In this day and age of crazy people, I try to be polite to all strangers, because I certainly don’t want to offend someone who may decide to retaliate. That may sound paranoid, but it would only be paranoid if I dwelt on it. When I force myself to be polite in situations where rudeness seems justified, I almost never make the decision based on fear. I don’t think that people may be crazy,  only that I’ve decided to try to be polite. It’s like buckling seat belts. I almost never think in terms of potential accidents, just that I should buckle them. Unlike seat belts, routine politeness brings more immediate positive results than buckling seat belts. People tend to be nicer to me.

Different priorities

November 6, 2013

I talked to someone who is working part time and claims he is under employed. He’s spending more than he’s making. At one point in the conversation, he mentioned getting a bottle of water. I suggested a drinking fountain, which was actually closer than the machine selling water. No, he wanted a bottle of water. I realize this is not a major issue, but if I were short on money, I wouldn’t buy water.


I do not want this student

September 21, 2013

She asked me if she could observe my class. I am not supposed to let anyone in who isn’t registered, but I was tempted to say yes. Why not? It wouldn’t hurt. But instead of giving way to temptation, I told her I wasn’t accepting new students. Three weeks of class passed. It was late to start.

She said she was already registered for another section of the class and she just wanted to change sections. What she did not tell me revealed more than what she told me. She did not tell me she had a conflict with work or child care. She did not give me a reason for her desire for a change of section. She was not going to ask me to accept her as a student until she observed me.

She was teacher shopping. I don’t want someone who was teacher shopping. They tend to be picky. If it took her three weeks to find out the teacher was bad, it wasn’t because the teacher’s foreign accent wasn’t understandable. It could easily be because the student had a bad grade or did not understand the material.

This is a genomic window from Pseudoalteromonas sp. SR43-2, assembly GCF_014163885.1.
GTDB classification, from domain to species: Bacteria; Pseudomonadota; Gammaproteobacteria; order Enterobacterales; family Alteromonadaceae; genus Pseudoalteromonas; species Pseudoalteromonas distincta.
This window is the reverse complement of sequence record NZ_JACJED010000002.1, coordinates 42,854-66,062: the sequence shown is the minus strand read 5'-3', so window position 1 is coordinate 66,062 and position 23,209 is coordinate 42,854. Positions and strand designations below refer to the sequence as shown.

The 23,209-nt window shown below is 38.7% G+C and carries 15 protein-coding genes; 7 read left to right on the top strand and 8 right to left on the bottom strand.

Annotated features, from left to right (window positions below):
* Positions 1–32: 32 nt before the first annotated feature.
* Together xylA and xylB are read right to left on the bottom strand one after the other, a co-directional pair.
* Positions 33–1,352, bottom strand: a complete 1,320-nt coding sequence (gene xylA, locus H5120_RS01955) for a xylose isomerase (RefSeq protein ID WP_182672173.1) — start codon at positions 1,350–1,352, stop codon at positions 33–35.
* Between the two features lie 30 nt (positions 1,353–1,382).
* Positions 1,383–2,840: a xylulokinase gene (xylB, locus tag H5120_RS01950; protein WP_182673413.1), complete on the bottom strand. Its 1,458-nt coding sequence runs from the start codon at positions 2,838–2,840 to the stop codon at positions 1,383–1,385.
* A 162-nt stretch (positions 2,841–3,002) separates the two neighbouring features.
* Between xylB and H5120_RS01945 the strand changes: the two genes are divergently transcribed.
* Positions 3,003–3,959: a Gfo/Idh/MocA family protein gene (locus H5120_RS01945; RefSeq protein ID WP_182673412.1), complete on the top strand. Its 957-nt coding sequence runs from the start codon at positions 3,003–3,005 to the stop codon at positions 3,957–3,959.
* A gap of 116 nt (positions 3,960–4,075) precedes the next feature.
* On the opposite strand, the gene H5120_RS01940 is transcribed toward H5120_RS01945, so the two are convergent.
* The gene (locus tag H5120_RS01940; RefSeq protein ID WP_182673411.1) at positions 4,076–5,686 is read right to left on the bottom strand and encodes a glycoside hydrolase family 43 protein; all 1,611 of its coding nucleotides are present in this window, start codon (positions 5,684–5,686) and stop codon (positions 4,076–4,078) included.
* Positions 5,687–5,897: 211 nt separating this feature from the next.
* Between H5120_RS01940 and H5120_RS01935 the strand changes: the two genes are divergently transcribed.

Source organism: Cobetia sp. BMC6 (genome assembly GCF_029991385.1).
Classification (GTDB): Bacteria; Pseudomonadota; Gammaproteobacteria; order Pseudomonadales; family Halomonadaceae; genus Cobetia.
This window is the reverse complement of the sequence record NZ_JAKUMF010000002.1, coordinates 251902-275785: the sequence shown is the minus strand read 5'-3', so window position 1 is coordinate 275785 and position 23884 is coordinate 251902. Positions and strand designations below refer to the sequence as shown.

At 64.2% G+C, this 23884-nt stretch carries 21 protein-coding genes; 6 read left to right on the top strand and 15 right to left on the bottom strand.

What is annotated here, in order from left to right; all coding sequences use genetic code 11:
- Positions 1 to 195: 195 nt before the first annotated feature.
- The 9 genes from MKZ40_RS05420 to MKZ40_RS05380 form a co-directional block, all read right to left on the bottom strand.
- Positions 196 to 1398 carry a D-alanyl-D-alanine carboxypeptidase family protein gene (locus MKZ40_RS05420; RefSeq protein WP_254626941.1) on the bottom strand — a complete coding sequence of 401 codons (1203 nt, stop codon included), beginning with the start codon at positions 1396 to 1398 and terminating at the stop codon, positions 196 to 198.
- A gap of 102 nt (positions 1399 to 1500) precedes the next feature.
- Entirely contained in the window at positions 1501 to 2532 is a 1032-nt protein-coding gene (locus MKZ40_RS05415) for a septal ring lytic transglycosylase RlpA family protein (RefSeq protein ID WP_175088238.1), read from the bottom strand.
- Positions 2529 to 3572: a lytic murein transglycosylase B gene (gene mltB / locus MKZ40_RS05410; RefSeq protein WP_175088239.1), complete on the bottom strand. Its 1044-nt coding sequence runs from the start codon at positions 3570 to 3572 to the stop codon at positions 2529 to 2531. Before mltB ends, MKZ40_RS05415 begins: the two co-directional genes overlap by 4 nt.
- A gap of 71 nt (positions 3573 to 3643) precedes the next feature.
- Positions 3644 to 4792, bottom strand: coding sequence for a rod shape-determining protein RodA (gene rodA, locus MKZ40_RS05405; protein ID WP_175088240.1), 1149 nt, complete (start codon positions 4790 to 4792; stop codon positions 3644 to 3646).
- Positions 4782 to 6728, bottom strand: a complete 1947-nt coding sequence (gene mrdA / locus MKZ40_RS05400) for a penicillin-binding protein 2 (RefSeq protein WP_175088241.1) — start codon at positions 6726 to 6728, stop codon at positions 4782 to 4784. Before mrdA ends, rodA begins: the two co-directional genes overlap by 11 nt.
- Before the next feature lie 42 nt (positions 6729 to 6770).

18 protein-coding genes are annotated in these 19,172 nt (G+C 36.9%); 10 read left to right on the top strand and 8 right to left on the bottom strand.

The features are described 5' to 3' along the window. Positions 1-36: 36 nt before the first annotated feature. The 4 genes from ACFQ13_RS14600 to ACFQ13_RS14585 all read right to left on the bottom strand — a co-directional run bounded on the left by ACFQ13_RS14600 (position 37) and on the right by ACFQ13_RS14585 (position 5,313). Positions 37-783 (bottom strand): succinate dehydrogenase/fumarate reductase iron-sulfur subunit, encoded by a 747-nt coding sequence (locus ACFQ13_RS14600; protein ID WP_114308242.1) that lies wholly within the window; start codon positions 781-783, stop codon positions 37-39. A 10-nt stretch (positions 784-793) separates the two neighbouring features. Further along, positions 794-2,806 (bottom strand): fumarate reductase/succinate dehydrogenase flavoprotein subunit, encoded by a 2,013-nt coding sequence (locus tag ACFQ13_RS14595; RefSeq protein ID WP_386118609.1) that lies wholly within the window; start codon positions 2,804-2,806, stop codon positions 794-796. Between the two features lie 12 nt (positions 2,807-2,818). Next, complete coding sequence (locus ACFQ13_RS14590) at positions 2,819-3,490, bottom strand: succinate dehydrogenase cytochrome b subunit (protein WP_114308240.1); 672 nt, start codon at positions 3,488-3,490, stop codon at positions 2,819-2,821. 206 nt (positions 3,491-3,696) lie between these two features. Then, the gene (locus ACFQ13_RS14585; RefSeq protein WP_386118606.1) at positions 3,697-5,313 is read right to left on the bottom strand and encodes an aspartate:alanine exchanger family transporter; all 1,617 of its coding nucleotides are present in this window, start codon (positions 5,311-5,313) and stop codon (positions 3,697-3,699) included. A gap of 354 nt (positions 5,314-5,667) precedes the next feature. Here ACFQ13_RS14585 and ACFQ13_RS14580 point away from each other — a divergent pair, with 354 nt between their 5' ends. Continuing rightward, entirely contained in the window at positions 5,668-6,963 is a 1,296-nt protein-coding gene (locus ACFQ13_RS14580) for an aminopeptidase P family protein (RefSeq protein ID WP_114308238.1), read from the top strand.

Another student asked me to let him join my class after two weeks of class. When I told him it was too late, he started to explain. “My psychiatrist said” were the first three words of his explanation. I don’t want to deal with a student whose psychiatrist is telling him something that makes him not follow the rules. The rules say one should register before the semester starts, not at the end of the second week of class.

I did give permission for one student to come in late. It was a student I had in a previous semester and a work conflict made him have to change sections. This student had two things going for him: I knew he wasn’t a problem student and he had a good reason for the change in sections.

I can’t keep problem students out of my class if they register on time, but I no longer invite them in when they want to come in late.


An apology is not enough

August 4, 2013

It took me a long time to learn it, but the best apologies often come from people who need to apologize most often. Of course they know what makes a good apology. They’ve had practice.

A while back, I dealt with a student whose anger was disruptive to the math lab. This happened before, and he returned the next day with apologies. While I appreciate the earlier apology, I would prefer if the student changed his behavior. An apology for behavior that will be repeated sends a different message than is intended. It tells people that he knew he was doing something wrong, but had every expectation of continuing to do it.

I once heard a definition of being convinced of something: If a person is convinced of something, he will change his behavior to accept that reality. The student may think he is sorry for being disruptive, but he isn’t genuinely sorry if he does it again. I would rather not have an apology and have a change of behavior.

Why do they keep asking me?

July 13, 2013

I know someone who kept being asked to do volunteer work connected with her children’s school. She made the assumption that people spread the work among the parents and she was asked when it was her turn. Eventually, she realized she was asked because she agreed to do the work.